Looter shooters have made a huge resurgence over the past several years, with big titles like The Division and Destiny helping to usher in a new generation for players who enjoy these games. Set seven months after the original game, The Division 2 thrusts players into the dangerous world of Washington D.C., challenging them to rebuild the capital of America as they fight back against the tyrants that have taken over. All around, the story itself is easy to follow (there isn’t really one), but what The Division 2 lacks in good storytelling it more than makes up for in content.
The build up
Following the mistakes that they learned with The Division, Massive Entertainment has put a lot of detail into making sure the core parts of The Division 2 work as intended. While the game didn’t release completely free of any bugs, for the most part it has released as glowing product, especially when compared with other titles in the same genre. The campaign itself was full of mission variety, offering players an engaging way to progress through the various districts found in Washington D.C. without boring them.
Set around seven months after the events of the first game—in which New York City found itself ravaged by a virus—Division agents are once more called upon as the capital of America finds itself under siege from various tyrant factions. It’s very reminiscent of the campaign from The Division, and while the story isn’t any more interesting than it was in that first entry, it does still offer plenty of variety and engaging content.
I spent around forty hours exploring the main campaign and completing the various side missions that popped up during that time. A large majority of that time was spent playing solo, though I did dive into a few missions with friends as well as some random players. While solo was much more challenging, I still found myself able to take on most of the missions—though it wasn’t always easy—and ultimately came out on top in my fight against the True Sons, the Outcasts and the Hyenas.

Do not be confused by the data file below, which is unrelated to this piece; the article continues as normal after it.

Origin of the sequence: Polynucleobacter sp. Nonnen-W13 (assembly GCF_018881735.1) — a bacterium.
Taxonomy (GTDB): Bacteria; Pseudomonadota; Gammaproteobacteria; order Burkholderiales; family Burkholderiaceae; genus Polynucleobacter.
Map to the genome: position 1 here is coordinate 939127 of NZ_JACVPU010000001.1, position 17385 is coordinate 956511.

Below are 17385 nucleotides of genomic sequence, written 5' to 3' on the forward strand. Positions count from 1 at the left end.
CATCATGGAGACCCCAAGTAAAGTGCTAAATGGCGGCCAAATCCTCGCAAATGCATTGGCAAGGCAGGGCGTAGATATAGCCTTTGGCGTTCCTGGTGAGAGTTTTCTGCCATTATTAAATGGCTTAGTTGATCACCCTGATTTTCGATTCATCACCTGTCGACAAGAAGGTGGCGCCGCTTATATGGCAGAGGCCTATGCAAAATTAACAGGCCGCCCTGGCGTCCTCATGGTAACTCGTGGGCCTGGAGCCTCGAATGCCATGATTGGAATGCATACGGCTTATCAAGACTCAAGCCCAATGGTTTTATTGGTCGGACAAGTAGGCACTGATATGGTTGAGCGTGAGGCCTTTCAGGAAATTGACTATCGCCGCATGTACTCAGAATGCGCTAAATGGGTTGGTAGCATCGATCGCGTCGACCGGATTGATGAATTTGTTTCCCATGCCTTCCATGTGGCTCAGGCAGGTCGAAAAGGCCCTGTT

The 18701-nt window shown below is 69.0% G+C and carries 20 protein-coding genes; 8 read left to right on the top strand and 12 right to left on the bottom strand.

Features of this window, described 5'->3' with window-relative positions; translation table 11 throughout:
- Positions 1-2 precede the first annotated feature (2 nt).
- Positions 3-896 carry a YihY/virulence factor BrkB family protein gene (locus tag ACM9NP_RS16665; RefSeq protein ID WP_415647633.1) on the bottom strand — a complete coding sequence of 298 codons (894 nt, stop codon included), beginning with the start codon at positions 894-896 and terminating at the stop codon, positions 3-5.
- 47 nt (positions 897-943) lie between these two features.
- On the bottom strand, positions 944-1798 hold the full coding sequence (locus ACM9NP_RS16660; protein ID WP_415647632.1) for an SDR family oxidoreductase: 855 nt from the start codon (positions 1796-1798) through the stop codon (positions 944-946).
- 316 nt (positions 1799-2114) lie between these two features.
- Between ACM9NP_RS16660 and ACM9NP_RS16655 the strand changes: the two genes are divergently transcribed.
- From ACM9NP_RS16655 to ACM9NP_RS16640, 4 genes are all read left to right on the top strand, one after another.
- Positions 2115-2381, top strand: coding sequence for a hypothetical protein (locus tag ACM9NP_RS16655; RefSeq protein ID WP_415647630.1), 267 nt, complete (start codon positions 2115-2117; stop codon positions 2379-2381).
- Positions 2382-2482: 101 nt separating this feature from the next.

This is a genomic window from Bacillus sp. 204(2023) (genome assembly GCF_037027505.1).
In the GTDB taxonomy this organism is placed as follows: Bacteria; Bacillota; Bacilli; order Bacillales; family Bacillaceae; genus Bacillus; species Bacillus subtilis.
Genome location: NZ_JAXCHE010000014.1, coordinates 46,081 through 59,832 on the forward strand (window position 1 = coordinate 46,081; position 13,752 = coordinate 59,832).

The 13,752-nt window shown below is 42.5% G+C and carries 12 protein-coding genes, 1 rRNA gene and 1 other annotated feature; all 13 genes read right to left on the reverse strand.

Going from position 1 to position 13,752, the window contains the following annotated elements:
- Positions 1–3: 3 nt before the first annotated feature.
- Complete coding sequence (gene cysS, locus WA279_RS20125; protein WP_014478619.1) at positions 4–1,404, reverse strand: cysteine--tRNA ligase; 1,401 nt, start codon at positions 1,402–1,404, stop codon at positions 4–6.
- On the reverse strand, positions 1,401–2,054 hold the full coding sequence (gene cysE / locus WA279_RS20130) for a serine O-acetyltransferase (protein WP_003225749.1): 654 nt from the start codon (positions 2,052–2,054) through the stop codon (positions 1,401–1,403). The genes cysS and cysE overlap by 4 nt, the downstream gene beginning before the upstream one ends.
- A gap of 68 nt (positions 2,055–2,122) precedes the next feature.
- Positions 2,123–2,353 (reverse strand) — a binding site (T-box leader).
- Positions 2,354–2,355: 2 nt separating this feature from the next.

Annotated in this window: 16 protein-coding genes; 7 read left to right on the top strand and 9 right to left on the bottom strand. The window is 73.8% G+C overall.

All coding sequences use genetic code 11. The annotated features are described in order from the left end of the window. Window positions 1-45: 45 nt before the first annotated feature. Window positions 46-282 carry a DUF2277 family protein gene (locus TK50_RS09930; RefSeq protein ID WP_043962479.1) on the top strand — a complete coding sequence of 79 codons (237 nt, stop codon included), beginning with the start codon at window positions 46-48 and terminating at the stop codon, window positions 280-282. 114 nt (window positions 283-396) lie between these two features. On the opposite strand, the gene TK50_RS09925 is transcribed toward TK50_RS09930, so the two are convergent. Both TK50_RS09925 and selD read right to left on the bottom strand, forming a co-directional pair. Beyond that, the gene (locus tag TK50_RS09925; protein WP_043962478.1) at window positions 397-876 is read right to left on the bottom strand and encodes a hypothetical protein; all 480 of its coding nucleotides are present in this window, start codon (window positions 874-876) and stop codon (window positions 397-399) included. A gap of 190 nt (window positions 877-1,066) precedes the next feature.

Engaging gameplay is vital to creating a long-lasting looter shooter, as that’s where the bread and butter of an experience like this lies. The Division 2 is no slacker in this regard, with players finding a slew of great loot, which makes unlocking upgrades and better gear a constant. The game never feels like a slog, which is a rut that many games in this genre usually find themselves in. Each mission felt like it put me closer to the next level, and even in the endgame—when leveling becomes less important—I never felt like I was stuck on a plateau, waiting for the next piece of loot to drop.
That’s one of the best changes made in The Division 2. Where the original game lacked a good loot table, this time around Massive has done a great job of keeping the player engrossed with plenty of options to improve their loadout. I often found myself having to travel back to the White House or another settlement to clean out my inventory. It wasn’t just all trash loot, either. Most of it would offer an upgrade of some kind, which made me think twice about what I wanted to destroy or sell.
A whole new world
The real fun begins when you reach endgame, though. After completing all of the main campaign, the entire city changes. A new faction that you haven't seen before moves in, invading several of the old iconic places that you’ve already driven the other factions from. But these aren’t just simple reskins of the missions. Players will find new dialogue, objectives, and of course tons of enemies waiting to be mowed down.
Going into the endgame, I was worried. This was an area that The Division had struggled in a lot. Thankfully, Massive was able to learn from their mistakes, and instead offered up a mission-rich world for me to explore and take back once again. While it might not sound that engaging in text, the gameplay behind it all really helps to push the endgame forward, and the challenges offered in the revamped missions helps to keep the content from growing boring or stale.
Endgame also includes the introduction of three new specializations and their weapons, an exploding crossbow, grenade launcher and a .50 caliber sniper rifle. It’s a nice new addition that comes in very handy as you complete the invaded missions, and along with these specializations come a slew of new perks and skills to unlock. This helps to add to the content available in the endgame—as a lot of these perks will take quite a bit of grinding to unlock.